• Be bear aware when outdoors this spring
    SANTA FE — Spring is in the air, and as people and wildlife become more active outdoors the New Mexico Department of Game and Fish is encouraging everyone to be aware of the potential of encountering bears and other native wildlife. Young bears are emerging from hibernation and will be foraging and seeking territory to call their own, said Rick Winslow, the department’s bear and cougar biologist. Sows with cubs will follow later in May. Those living in urban-wildland interface areas such as the foothills around Santa Fe or Albuquerque may have a greater chance of encountering bears, Winslow said. If a bear exhibits aggressive or strange behavior, people are encouraged to call the department and report it. Bears that appear to be moving through the country should be left alone – no need to report them. If you visit or live in bear country: • Keep garbage in airtight containers inside your garage or storage area. Place garbage outside in the morning just before pickup, not the night before. Occasionally clean cans with ammonia or bleach. • Remove bird feeders. Bears see them as sweet treats, and often they will look for other food sources nearby. • Never put meat or sweet-smelling food scraps such as melon in your compost pile.
  • New hunting, fishing rules take effect this month
    SANTA FE — Springtime marks the beginning of a new April 1-March 31 “license year” for the New Mexico Department of Game and Fish each season – and it’s always a good time to bring hunters and anglers up to date on any rule changes. This year, some of those changes are significant: • Military discounts: Starting this year, New Mexico residents who are active-duty military or veterans will receive 50 percent discounts on all licenses, permits and stamps. Documentation is not required at the time of purchase, but may be requested later. • OK on bow fishing: Bow fishing now is a legal means to take game fish in reservoirs and lakes that are open to fishing. It is not allowed in special trout waters, rivers or streams. Fishing with crossbows is not permitted. Prior to going out, be sure to confirm that local ordinances or laws allow for the use of bows. • Bear and cougar pelt tagging: The pelts of all harvested bears and cougars must be accompanied by a license and properly tagged by a Department of Game and Fish conservation officer or staff at an area office. Beginning this year, hunters who appoint a designee to present their bear or cougar hide for tagging must first report the harvest to a conservation officer themselves.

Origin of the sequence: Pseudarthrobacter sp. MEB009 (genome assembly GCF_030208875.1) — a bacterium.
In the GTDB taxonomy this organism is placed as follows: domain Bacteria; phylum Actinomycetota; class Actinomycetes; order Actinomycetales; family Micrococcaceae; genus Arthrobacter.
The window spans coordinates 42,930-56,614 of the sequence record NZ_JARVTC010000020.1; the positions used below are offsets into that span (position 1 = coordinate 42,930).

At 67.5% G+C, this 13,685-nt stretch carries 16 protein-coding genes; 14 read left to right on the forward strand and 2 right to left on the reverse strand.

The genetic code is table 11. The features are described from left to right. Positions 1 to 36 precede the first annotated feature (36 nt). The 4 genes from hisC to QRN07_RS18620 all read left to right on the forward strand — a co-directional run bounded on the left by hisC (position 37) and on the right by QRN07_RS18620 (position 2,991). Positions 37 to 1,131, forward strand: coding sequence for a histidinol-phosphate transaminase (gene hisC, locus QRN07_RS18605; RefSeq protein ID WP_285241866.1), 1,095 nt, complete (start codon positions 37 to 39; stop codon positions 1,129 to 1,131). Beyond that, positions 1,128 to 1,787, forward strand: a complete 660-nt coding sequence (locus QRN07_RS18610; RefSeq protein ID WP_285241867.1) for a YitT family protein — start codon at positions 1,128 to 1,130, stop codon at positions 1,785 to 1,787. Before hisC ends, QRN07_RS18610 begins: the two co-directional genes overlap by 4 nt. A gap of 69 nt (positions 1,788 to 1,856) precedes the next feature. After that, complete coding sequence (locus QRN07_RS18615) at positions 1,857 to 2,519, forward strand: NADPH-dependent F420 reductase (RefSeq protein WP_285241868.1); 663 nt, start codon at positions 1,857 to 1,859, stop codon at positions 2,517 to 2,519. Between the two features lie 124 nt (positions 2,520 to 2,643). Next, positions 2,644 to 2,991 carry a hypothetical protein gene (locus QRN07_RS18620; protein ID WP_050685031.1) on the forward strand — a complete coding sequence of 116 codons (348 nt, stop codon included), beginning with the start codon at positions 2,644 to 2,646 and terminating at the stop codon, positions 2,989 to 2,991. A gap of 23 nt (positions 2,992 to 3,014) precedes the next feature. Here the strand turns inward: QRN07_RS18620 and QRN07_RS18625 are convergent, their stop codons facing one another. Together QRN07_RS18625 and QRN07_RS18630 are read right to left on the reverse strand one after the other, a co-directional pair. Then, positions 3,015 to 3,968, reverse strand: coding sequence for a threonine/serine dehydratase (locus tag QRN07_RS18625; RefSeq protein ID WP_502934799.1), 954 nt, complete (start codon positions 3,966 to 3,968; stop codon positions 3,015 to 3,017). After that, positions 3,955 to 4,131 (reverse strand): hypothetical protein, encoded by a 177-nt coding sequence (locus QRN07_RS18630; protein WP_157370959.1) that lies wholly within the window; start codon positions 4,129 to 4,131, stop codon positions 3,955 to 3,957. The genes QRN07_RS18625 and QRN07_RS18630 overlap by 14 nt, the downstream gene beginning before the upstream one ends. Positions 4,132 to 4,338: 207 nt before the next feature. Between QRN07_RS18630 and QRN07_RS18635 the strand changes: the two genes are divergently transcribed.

• New fishing season underway
    SANTA FE – A new fishing season began April 1 in New Mexico and anglers are reminded to buy a new license before venturing out to their favorite waters. The fishing license-year runs April 1 to March 31. Anglers can buy a new license online, over the phone or from a vendor. Starting this year, resident military veterans or active-duty members receive a 50 percent discount off their fishing license and stamps. New Mexico residents who are 100 percent disabled as a result of having served in the armed services will remain eligible for a free fishing license. Fishing licenses cost $25 for state residents. Most anglers also are required to purchase a $4 Habitat Management and Access Validation Stamp. Anglers intending to fish on Bureau of Land Management (BLM) or U.S. Forest Service lands also will need a $5 federal Habitat Stamp. Children younger than age 12 do not need a license to fish, and anglers age 70 and older qualify for a free license. Please consult the Fishing Rules and Information Booklet at wildlife.state.nm.us for more information. Printed versions are available from vendors or at New Mexico Department of Game and Fish area offices.